Mark Davis is moving the Raiders to Las Vegas and it's going to cost taxpayers there. (Mira Laing/Special to S.F. Examiner)

Raiders breaking ground in Vegas before biggest game of season is as cheesy as the city they’re moving to

It’s really a shame that the Oakland Raiders are doing everything they can to move to Las Vegas.

Watching owner Mark Davis use a shovel as a guitar on Monday night was a shot to the gut. The whole operation is a mess as the Raiders get set to take on the defending champion New England this Sunday in Mexico City.

When the 49ers moved 45 miles south to Santa Clara, lots of fans stopped supporting the franchise and refused to renew their season tickets to watch them play at the more luxurious — but sterile — Levi’s Stadium.

So I don’t blame Raider fans who want nothing to do with this organization once they bolt to another state. I’d be crushed to see the team I love pack its bags and leave Oakland for the second time.

Davis played broke with Oakland and got a handout from a city starving for professional sports. He found his sucker to give him millions of dollars to build a stadium.

But this $1.9 billion, 65,000 seat stadium may not be ready by 2020. There are so many obstacles and the project seems rushed.

It’s funny that the groundbreaking happened six days before the biggest game of the season. Derek Carr didn’t even know the ceremony was happening.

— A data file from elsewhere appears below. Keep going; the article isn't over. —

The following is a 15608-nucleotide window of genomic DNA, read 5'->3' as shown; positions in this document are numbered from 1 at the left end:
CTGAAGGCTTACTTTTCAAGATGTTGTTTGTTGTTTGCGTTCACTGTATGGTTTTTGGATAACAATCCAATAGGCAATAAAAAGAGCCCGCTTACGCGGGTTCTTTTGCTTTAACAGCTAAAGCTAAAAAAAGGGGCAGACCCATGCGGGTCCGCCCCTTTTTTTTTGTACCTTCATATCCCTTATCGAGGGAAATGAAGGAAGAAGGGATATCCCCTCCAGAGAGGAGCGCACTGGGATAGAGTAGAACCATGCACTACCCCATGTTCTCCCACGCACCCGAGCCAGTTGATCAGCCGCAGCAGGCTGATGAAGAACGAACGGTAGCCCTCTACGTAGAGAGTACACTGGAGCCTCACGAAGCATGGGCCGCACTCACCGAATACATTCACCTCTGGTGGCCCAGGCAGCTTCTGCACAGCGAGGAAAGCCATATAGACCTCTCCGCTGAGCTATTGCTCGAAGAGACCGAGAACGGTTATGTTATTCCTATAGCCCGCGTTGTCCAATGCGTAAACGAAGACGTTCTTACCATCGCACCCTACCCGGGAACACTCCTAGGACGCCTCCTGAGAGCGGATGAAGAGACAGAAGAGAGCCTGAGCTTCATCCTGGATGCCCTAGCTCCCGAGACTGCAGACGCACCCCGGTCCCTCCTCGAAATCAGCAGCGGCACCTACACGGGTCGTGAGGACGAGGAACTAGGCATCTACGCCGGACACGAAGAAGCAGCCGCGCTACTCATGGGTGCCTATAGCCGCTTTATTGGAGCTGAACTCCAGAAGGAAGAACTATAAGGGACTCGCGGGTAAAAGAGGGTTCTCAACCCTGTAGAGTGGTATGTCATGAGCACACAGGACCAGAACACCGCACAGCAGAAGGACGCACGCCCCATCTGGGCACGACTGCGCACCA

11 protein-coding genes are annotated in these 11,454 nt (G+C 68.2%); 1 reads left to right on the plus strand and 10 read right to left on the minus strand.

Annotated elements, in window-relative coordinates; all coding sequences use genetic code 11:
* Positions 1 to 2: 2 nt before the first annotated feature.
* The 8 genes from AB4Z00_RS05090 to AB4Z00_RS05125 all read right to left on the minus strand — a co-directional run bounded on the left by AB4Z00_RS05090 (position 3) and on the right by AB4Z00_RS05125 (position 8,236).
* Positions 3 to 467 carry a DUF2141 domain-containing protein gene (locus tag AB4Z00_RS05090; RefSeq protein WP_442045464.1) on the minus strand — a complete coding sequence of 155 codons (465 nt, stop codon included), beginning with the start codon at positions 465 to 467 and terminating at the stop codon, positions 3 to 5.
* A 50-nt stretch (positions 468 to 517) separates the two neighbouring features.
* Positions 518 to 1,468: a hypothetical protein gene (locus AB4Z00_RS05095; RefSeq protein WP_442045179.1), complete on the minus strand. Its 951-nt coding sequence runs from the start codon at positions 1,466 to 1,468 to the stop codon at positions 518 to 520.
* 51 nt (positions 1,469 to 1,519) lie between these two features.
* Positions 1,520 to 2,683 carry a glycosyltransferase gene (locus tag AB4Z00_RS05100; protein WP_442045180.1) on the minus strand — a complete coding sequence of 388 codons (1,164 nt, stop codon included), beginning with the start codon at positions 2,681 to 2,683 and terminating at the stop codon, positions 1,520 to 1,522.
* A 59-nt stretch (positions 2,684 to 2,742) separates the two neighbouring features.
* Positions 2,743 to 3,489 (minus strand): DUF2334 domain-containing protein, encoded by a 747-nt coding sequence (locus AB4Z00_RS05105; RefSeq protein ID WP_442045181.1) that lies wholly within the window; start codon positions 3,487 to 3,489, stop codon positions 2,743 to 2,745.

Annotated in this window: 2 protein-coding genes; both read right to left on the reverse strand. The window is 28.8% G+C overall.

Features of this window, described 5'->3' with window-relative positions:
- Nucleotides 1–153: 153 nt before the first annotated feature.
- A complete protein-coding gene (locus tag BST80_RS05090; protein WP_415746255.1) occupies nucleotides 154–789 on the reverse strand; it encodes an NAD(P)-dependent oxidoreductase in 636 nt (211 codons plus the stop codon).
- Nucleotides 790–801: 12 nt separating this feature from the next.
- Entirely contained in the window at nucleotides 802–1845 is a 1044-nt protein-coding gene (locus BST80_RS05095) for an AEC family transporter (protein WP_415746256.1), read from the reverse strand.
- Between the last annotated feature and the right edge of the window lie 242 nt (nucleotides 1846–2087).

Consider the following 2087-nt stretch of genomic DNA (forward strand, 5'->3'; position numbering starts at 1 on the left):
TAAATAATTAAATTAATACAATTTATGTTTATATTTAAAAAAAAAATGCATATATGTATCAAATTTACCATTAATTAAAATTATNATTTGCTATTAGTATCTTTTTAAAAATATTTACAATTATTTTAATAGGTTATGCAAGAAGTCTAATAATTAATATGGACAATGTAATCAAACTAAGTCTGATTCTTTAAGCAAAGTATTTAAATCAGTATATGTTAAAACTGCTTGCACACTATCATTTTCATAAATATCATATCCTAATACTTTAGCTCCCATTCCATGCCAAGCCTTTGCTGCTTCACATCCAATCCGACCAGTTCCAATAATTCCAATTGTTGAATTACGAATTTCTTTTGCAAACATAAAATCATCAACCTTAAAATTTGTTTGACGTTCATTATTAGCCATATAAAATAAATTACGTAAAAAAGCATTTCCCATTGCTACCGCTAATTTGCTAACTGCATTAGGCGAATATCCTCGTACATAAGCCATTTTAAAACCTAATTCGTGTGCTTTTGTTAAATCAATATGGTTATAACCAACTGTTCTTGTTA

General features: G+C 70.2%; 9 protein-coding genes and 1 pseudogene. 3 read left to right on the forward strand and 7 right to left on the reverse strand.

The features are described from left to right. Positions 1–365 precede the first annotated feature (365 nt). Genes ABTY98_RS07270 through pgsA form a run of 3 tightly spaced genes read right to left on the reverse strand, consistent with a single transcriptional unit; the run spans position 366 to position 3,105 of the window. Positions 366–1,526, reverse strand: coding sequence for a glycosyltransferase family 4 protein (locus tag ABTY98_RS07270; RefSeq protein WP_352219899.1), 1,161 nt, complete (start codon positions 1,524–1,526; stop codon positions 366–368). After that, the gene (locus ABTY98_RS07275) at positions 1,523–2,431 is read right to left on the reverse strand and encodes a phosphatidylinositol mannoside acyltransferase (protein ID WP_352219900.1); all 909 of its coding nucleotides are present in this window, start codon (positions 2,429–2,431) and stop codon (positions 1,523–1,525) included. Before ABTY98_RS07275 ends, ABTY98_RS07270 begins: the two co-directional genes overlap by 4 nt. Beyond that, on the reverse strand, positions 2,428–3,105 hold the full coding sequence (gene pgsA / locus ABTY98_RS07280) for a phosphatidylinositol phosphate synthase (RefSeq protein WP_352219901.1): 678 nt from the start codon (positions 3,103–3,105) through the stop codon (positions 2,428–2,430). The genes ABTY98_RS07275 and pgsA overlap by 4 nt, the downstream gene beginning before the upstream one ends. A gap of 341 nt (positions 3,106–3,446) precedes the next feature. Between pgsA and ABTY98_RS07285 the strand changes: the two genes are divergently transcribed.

Davis tried to bring the stars: Commissioner Roger Goodell, Patriots owner Robert Kraft, master of ceremonies George Lopez and cameos from Wayne Newton and Carlos Santana. It was as cheesy as Las Vegas itself.

The ensuing move has been put on the backburner for fans, who understandably are trying to enjoy this talented team despite its 4-5 record. However, whenever this season ends, reality will set back in and the talk will shift back to the reality that the Raiders will be in Northern California for only two more seasons.

To be frank, that just downright sucks.

Besides, there are several questions about the setup in Vegas that make things even more unclear.

Where will people park? Will UNLV and the Raiders come to an agreement to share the stadium? Will the highways and roads leading to this stadium be improved?  What about tailgating and parking?

A final development agreement with a guaranteed maximum price must be signed, which seems to be on target for February.

The challenges facing this new stadium is thankfully Las Vegas’ problem, because there’s a lot of things muddled and unclear when it comes to this stadium.

Davis got his loan and his stadium. Northern California Raider fans are losing their team. Life isn’t fair, but one thing these Raider fans can do is simply not support the team anymore.

It’s time to take a lesson from the team and realize that life moves on.

Bonta Hill of 95.7 The Game can be heard from 12-3 on the Greg Papa Show. Born and bred in San Francisco, he is a sports junkie who loves to sit in the lab (home), eats breakfast food for dinner, and has a newfound love for tequila. Follow at your own risk on Twitter @BontaHill.

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